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Energy Management is Like Shooting the Rapids for Class A Customers. Do You Know Where to Steer?


How Do Nature’s Highs and Lows Affect My Energy Costs and What Can I Do About It?

Statistically, Ontario’s hottest days occur in July, which also means the highest electricity demands of the year happen this month. We’ve already seen two of the year’s highest demand hours occur on July 13th and 22nd. For Class A Customers, anticipating these hours is like whitewater rafters anticipating rocks in a river. You know they’re in there, but if you haven’t mapped your route in the past you’re approaching them blindly.

Global Adjustment for Class A

Class A customers that have opted to participate in the IESO’s Industrial Conservation Initiative pay Global Adjustment (GA) fees according to a percentage of their contribution to the top five Ontario peak demand hours over a 12-month base period. Sounds pretty straightforward, right? If you reduce your usage during those peak demand hours, your GA will go down. And that can translate to huge savings. But the challenge lies in knowing when those top five hours – also known as the 5CP or 5 Coincident Peak hours – will hit, and reducing your energy consumption during those times. Learn more about how the 5CP hours affect the GA here.

For Class A customers who want to save on energy costs, it’s a bit like whitewater rafting: the rest of the summer could be a gentle downward drift of the mercury or a series of dramatic temperature spikes like shooting a Class V rapid. It becomes a gamble – you need to consume energy to make your end product, but do you cut production on suspected peak demand days or wait to see if even higher demand spikes will come up in the future?

We’ve already had 5 Coincident Peak (5CP) hours this energy year, and the Ontario peak demand this summer is higher than the same period last year. However, this unpredictable weather makes it impossible to tell whether additional peak hours will be in the summer, or if some will fall in the winter months as they did two years ago. All of this impacts your energy consumption and GA charges, so you have some tough decisions to make.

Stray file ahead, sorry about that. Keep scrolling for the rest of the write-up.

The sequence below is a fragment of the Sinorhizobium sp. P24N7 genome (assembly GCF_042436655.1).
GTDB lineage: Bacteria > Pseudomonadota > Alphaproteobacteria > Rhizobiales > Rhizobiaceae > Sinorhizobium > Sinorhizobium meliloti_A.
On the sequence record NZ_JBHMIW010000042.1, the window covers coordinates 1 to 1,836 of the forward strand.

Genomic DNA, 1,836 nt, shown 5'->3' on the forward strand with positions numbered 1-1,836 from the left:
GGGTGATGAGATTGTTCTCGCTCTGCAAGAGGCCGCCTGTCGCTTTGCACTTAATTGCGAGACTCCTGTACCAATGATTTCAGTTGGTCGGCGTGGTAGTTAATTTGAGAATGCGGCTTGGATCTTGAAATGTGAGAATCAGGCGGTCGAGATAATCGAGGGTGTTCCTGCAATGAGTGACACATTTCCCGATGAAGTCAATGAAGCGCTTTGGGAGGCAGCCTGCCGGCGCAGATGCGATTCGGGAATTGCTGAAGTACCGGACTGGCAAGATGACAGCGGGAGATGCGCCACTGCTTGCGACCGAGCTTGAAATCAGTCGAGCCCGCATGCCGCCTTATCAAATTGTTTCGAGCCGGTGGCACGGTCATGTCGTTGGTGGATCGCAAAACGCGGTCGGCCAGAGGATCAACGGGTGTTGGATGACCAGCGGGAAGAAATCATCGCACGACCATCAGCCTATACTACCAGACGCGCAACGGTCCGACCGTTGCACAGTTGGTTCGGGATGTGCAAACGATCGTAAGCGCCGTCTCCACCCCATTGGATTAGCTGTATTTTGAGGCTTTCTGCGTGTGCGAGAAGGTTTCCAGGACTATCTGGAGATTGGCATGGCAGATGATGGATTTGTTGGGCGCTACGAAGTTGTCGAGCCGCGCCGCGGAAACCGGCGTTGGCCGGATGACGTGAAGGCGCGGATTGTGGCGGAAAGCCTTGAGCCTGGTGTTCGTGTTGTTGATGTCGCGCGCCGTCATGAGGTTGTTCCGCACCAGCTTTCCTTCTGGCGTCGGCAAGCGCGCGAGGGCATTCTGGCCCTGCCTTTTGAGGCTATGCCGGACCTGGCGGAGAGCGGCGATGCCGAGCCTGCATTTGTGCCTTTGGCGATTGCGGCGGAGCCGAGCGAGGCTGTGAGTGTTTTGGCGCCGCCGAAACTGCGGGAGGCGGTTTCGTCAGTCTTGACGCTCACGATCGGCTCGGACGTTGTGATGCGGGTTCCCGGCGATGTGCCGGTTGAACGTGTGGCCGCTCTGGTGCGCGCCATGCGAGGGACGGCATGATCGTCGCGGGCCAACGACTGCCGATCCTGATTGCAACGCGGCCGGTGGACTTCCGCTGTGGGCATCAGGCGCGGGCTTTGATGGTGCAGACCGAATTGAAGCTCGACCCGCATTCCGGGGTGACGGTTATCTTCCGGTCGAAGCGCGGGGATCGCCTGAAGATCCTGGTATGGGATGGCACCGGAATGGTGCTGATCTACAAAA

As I wrote in a previous LinkedIn post, electricity consumers have a great opportunity to reduce their costs by reducing their demand at the right times. How much?

You can save between $100 and $300 / kW of demand reduced, in addition to the energy savings for reducing.

You can read more about quantifying Class A customer savings here. Timing is everything. To achieve those benefits, you need to reduce your demand at the right time. And that right time can be tricky to hit.  For example, the graph below is a track record of the Ontario demand and temperatures for the period between May 2015 and April 2016. The red dots are the 5CP hours recorded for that period.


The 5CP hours are key for determining your GA savings. And as we’ve shown, you can save considerably. For Class A customers, anticipating these hours is truly like whitewater rafters anticipating rocks in a river – if you haven’t made the effort to map your route, you’re approaching them blindly. We can help.

By analyzing your hourly energy consumption across your entire operation, The Bruce Power Saver can help you understand your usage patterns, so that you can make timely alterations to reduce your peak and save money. At Bruce Power Direct we have the expertise to help you navigate this rocky river of information.




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